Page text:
U.S. Federal Court Judge Robert Mariani has ordered a full evidentiary hearing for Mumia Abu-Jamal in Scranton, Pa., on Dec. 18 based on a preliminary injunction filed in August seeking medical care to treat the hepatitis C virus he contracted from a blood transfusion in 1981.
Abu-Jamal’s family and supporters, who for months have been demanding that the Pennsylvania Department of Corrections cease their efforts to murder Mumia through medical malpractice, applauded news of the hearing.
For over a year doctors employed by the PA DOC ignored Abu-Jamal’s growing health crisis. They never informed him about his rising blood sugar levels and gave him medications for a severe skin rash that only made it worse.
The prison even punished him by denying phone calls when he failed to turn up for morning check-in because he was too sick to stand. It was only the intervention of another prisoner, Major George Tillery, who told prison officials, “Mumia is dying,” which saved his life. The prison subsequently punished Tillery by moving him to another prison and putting him in solitary confinement.
In March 2015, Abu-Jamal was rushed to a hospital after collapsing from near lethal blood sugar levels and renal failure. Even after treatment for diabetes, he continued to suffer severe skin rashes and lesions over much of his body as well as swelling of his arms and legs. His skin developed a leatherlike appearance, and he had difficulty standing and walking.
As it became clear that prison doctors were deliberately ignoring Abu-Jamal’s health crisis, a global campaign was launched to pressure the PA DOC to allow Abu-Jamal access to doctors of his choice who could review his records and determine exactly what was going on. In August he was finally diagnosed with the hepatitis C virus, which impacts nearly 10,000 prisoners in Pennsylvania.
Despite the diagnosis, prison officials refused to give Abu-Jamal a new direct-acting anti-viral drug with a 90-95 percent cure rate for HCV. The medication, manufactured by Gilead Sciences, comes with a hefty price tag. At about $1,000 per pill, it costs $95,000 for a 12-week course of treatment. Prison officials decided to hold off on treatment until the final stages of the condition — in other words, when it would be too late to save Mumia.
Speaking at a November meeting in Philadelphia, Abu-Jamal’s attorney Robert Boyle noted that the cost of the hospital care Mumia needed because the HCV went untreated was easily double that expense.
Cruel and unusual punishment
In early September 2015, lawyers for Abu-Jamal filed an injunction on his behalf seeking immediate relief through the administration of the anti-viral drug. On Sept. 18, U.S. Magistrate Judge for the Middle District of Pennsylvania Karoline Mehalchick denied Abu-Jamal’s motion, even before his attorneys had a chance to respond to the PA DOC’s opposition as allowed by court rules.
Mehalchick claimed that Abu-Jamal would not be irreparably harmed if he received no care, even though she acknowledged that HCV is a “sufficiently serious” condition under the Eighth Amendment to the U.S. Constitution that prohibits “cruel and unusual punishment.”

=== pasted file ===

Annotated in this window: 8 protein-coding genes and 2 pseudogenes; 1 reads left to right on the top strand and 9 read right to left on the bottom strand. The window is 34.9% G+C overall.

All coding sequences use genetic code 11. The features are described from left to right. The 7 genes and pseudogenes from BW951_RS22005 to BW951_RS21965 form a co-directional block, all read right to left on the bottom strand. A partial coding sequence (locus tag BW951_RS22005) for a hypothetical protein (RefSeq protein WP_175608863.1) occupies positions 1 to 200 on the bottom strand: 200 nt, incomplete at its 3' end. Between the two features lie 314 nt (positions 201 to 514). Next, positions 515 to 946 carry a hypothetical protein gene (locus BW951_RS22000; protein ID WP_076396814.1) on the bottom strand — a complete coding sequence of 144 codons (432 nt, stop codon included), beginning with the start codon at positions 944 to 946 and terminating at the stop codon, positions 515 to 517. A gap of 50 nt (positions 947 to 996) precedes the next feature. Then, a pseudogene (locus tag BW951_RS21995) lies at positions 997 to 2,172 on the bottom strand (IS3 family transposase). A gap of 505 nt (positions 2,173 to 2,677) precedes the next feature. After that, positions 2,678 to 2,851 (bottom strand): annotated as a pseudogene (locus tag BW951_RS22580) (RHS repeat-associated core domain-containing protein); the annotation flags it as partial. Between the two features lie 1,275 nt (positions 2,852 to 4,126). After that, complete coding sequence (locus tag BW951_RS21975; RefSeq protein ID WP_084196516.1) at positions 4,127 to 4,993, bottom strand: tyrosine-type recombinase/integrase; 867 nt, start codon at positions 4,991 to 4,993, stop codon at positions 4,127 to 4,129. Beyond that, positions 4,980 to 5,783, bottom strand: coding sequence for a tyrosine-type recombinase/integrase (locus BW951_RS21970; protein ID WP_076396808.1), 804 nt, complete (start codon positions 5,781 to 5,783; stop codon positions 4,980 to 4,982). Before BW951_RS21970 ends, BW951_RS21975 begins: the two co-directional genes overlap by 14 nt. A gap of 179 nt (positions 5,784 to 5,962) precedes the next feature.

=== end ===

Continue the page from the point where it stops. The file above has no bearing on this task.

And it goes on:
Mehalchick also suggested that the PA DOC should be allowed to implement its own protocols for prisoners with hep C. However, the PA DOC “treatment protocol” is to deny testing and to deliver no treatment. In June 2015, the U.S. Bureau of Prisons amended its guidelines regarding HCV infection to include use of the new medications and to prioritize treatment for HCV cases as having the most urgent need. Many state prison systems have yet to follow suit.
At the Dec. 18 hearing, attorney Boyle will be able to cross examine DOC witnesses, including prison administrators and doctors about why they are denying medically indicated treatment for Mumia. The DOC has also been ordered to turn over critical discovery: Abu-Jamal’s medical records. Mumia will also testify via video hookup, the first in decades where he will be able to testify on his own behalf.
People who have recently visited Abu-Jamal report that his condition seems greatly improved. Yet they caution that as long as the prison refuses to administer drugs that can cure HCV, he remains in grave danger.
Suzanne Ross, with the Free Mumia Coalition NYC, stated in a reportback on her recent visit with Mumia, “Only through the collective power of the people have we been able to pressure prison officials to provide treatment for the symptoms of hep C that Mumia has suffered. However, without the medication to treat the actual disease he could relapse at any time.”
Speaking at a gathering in Philadelphia on Dec. 5, Pam Africa, with the International Concerned Family and Friends of Mumia Abu-Jamal, credited the intervention of Abu-Jamal’s supporters, along with the diligence of other prisoners, for keeping Mumia alive and helping to restore his health. Africa noted, “A legal victory in Mumia’s case will also be a victory for the other 10,000 PA prisoners afflicted by hep C.”
Undiagnosed and untreated HCV is a major cause of death for millions of people in the U.S., particularly in African-American communities. Several people at the gathering proposed opening up a campaign to expose Gilead for putting its profits before people’s health.
The Dec. 18 hearing starts at 9:30 a.m. at the William J. Nealon Federal Building, U.S. Court House, 235 N. Washington Ave., Scranton, PA 18501.
For transportation from Philadelphia, call 215-724-1618 or email Hep[email protected]. In New York call 212-330-8029.
If you are unable to get to Scranton, you can still show your support on Dec. 18 by calling the PA Department of Corrections at 717-728-2573 and PA Gov. Tom Wolf at 717-787-2500 to demand immediate hep C treatment for Mumia and 10,000 other prisoners.